“Training sessions should always be geared towards building muscle because you can use diet for anything else,” says Miyaki. Leave fat-loss workouts like circuits, intervals, and complexes to the cutting phases; when clean bulking, focus on muscle.
If you want to add only size, focus on hypertrophy. “3 – 5 sets per exercise, 8 – 15 reps in that moderate range,” Miyaki explains. “If the goal is purely to put on muscle, that’s the best way to go.”
If you want only strength, lift heavy weights with low reps. That approach, however, limits your size gains because strength training relies on neural activities. “There are some guys who lift incredible amounts of weight who don’t ever look like they’ve touched a weight,” says Miyaki. “It’s about technique and activating motor units for one rep.”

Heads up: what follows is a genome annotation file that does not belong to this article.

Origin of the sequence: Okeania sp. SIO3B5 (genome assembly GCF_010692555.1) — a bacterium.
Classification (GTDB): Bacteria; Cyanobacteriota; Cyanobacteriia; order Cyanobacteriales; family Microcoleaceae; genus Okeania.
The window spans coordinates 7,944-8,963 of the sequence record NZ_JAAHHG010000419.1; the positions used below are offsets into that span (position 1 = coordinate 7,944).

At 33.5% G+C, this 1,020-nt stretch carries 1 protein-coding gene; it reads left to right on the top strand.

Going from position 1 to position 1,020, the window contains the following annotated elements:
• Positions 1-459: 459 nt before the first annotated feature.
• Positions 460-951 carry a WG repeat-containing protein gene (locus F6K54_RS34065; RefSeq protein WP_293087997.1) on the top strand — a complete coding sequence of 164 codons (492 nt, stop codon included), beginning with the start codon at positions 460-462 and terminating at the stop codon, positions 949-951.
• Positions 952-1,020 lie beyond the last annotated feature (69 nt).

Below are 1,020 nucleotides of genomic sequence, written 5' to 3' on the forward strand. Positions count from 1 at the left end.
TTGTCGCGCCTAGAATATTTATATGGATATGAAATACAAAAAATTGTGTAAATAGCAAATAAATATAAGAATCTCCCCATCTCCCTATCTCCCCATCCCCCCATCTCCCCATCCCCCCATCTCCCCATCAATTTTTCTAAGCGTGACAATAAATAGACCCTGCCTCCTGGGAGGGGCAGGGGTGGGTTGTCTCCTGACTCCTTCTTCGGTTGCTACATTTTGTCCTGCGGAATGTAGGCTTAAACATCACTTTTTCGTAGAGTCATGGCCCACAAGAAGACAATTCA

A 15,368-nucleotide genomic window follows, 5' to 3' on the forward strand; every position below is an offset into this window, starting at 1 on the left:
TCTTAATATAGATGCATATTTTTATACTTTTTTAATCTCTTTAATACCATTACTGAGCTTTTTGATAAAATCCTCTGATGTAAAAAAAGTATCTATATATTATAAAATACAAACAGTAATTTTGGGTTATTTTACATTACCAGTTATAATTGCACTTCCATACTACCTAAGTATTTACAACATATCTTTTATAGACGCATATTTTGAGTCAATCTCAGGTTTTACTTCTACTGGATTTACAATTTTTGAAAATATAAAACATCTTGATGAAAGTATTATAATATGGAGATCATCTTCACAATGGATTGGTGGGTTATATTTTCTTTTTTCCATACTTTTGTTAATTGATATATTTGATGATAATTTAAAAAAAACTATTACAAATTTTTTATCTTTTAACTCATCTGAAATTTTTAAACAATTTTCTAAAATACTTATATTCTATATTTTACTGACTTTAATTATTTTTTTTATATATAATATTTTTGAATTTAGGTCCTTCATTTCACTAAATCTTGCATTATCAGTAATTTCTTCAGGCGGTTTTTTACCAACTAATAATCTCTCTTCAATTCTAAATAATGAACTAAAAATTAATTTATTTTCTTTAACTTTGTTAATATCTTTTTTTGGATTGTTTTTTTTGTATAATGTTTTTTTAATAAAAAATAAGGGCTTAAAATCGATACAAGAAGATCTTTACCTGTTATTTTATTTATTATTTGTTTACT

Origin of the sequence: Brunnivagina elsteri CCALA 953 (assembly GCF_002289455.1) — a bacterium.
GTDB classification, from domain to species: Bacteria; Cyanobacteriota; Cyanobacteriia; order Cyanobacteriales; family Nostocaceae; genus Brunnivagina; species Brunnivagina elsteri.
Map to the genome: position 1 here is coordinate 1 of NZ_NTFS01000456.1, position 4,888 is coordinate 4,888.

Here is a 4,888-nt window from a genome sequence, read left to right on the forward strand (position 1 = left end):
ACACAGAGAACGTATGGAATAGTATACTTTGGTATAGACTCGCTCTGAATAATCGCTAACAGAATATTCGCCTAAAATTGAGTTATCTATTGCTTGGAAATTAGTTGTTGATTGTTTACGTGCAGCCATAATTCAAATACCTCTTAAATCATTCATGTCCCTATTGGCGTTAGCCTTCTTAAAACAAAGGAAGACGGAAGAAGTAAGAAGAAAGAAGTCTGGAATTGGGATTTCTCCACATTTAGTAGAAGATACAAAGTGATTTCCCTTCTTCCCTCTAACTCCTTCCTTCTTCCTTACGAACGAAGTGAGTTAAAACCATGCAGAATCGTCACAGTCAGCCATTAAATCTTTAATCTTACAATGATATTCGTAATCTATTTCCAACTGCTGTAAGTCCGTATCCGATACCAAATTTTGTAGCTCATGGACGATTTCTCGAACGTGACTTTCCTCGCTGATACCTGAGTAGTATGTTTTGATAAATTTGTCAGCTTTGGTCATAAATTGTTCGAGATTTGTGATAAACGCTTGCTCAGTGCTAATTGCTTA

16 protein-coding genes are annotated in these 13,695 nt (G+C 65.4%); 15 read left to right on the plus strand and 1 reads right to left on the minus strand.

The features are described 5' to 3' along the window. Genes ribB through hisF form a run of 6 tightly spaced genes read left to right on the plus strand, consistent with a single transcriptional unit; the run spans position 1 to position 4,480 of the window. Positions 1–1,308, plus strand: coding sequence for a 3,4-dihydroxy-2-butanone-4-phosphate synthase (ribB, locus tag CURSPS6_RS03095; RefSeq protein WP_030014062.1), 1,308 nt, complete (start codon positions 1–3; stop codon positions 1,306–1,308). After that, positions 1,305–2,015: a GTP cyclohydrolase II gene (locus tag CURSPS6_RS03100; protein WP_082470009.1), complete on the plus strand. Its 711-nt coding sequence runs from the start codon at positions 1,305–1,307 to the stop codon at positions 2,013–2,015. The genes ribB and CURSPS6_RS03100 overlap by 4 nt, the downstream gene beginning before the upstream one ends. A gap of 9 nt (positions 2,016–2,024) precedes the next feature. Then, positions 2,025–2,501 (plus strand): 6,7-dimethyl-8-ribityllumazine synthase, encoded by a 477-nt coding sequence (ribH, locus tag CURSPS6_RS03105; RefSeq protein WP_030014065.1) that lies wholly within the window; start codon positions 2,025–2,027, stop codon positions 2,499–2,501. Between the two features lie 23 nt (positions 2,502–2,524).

Also, ditch cardio — that spawns from the traditional bulk mentality: if you explode your calorie intake, you need cardio (and a lot of it) to slow fat gains. Cardio, however, saps time, wrecks your recovery, and taxes your muscles. “You deplete any of your reserves with too much cardio on top of all the strength training,” Miyaki says. Remember, you lose fat via diet.
Finally, less is more. For natural athletes, 3 – 4 workouts per week are enough. “We grow and recover with the proper nutrition plan,” says Miyaki, “and some trainees tend to be in a broken-down, catabolic state, not allowing enough time for recovery.”
10 Tricks for Bigger, Healthier Shoulders